I’m Steppin’ Into the Twilight Zone..

Many of you likely know that there is a new reboot out there of the Twilight Zone provided by CBS All Access (for the uninitiated, that’s CBS owned streaming service that provides all of their back load–everything from I Love Lucy to Big Bang Theory—and new original content just for streaming, such as Star Trek: Discovery).

There was and perhaps still is some hope for this reboot. However, from the first two episodes provided, there’s trouble ahead! The first episode, called “The Comedian” is really just a new way to provide us with the old cliched sci fi plot of “oh no, every one is disappearing.” It seems a bit too obvious too soon what the resolution is going to be (so, can’t even call this a “twist”, though its a bit of a myth that every TZ or even the best TZ epsiodes had a twist ending).

The second episode provided is a remake of the original “Nightmare at 20,000 feet” (you know, the one with William Shatner and the creature on the wing of the plane). Though that episode has come to be iconic, I think I actually like Martin Short’s (as recurring character, Ed Grimley) SNL parody better! Anyway, the reboot has its interesting takes on this (they decided, wisely, not to try a frame by frame remake, but something that captures some of the spirit of the original) . One of the best ideas was to go with the idea of this version’s victim listening to a podcast that happens to be talking about a doomed plane, and its the flight he’s on! Most of the rest though lacks the frenetic energy of the original and its redo in the TZ film.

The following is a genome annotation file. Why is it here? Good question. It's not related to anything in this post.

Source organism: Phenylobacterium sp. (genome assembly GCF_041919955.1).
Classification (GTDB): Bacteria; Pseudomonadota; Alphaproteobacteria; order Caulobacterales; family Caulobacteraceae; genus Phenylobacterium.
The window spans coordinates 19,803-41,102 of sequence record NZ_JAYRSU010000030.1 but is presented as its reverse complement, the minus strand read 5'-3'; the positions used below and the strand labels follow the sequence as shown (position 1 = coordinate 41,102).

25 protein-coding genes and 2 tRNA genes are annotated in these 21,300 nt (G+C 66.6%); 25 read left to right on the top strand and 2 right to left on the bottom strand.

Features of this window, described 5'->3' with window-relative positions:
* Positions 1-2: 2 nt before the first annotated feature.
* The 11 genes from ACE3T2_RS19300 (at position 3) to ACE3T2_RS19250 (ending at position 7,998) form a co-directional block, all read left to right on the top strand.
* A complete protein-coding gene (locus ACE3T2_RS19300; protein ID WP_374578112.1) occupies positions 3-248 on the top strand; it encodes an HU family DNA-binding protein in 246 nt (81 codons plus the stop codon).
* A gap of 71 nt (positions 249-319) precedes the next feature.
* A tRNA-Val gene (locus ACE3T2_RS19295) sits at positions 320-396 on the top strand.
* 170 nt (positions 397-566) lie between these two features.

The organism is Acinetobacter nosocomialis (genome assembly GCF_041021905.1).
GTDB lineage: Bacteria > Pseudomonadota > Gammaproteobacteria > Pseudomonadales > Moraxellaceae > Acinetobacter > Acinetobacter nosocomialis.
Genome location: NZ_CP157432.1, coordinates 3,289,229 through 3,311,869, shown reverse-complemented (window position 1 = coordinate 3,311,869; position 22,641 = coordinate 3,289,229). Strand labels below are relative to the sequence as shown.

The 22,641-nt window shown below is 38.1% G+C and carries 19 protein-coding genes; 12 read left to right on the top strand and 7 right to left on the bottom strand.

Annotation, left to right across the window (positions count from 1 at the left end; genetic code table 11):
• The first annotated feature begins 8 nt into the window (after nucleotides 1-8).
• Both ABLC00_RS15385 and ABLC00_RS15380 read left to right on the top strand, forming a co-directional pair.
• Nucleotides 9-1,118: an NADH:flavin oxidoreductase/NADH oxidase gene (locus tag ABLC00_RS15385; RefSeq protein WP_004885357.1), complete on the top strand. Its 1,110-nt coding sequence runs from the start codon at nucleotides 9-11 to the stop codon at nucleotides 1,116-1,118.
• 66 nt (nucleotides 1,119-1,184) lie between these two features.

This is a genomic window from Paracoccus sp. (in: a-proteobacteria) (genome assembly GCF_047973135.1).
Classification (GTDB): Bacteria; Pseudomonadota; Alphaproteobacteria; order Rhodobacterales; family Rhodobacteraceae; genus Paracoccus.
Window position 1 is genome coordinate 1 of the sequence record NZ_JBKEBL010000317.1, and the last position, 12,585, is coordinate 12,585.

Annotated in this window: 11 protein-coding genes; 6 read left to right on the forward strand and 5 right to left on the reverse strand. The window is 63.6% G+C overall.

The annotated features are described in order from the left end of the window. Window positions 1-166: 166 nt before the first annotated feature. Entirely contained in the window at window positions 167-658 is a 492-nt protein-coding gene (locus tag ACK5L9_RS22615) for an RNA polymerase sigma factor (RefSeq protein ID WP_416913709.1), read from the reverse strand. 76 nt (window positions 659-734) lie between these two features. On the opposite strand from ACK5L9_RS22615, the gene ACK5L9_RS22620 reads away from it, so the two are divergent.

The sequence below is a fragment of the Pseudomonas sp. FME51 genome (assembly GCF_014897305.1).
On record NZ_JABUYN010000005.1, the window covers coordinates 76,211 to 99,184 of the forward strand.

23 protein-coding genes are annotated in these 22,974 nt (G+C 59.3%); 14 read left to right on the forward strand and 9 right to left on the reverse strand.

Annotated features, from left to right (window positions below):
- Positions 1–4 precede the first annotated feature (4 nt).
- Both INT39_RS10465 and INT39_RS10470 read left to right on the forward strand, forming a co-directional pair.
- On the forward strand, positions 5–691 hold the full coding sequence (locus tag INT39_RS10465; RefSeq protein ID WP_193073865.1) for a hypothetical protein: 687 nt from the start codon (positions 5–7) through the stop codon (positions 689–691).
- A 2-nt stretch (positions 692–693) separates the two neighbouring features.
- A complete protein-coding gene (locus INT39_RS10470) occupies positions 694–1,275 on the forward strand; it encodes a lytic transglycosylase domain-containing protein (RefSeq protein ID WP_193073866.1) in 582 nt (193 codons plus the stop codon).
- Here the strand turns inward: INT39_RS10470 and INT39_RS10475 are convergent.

Anyway, there’s still hope…and I hope some of them have some physics or astro to comment on, but I couldn’t pass up the chance to talk about TZ since I was excited about this coming to us, and I was glad that CBS All Access was giving us something besides Star Trek: Discovery (which, by the way, has provided us with some physics to comment on, but I’ll wait until a future post).

If you like what you see, read the past posts and take a look at my (Steve Bloom’s) book, The Physics and Astronomy of Science Fiction, available from McFarland Publishing and your favorite online retailer (such as Amazon or Barnesandnoble) in print and electronic formats.


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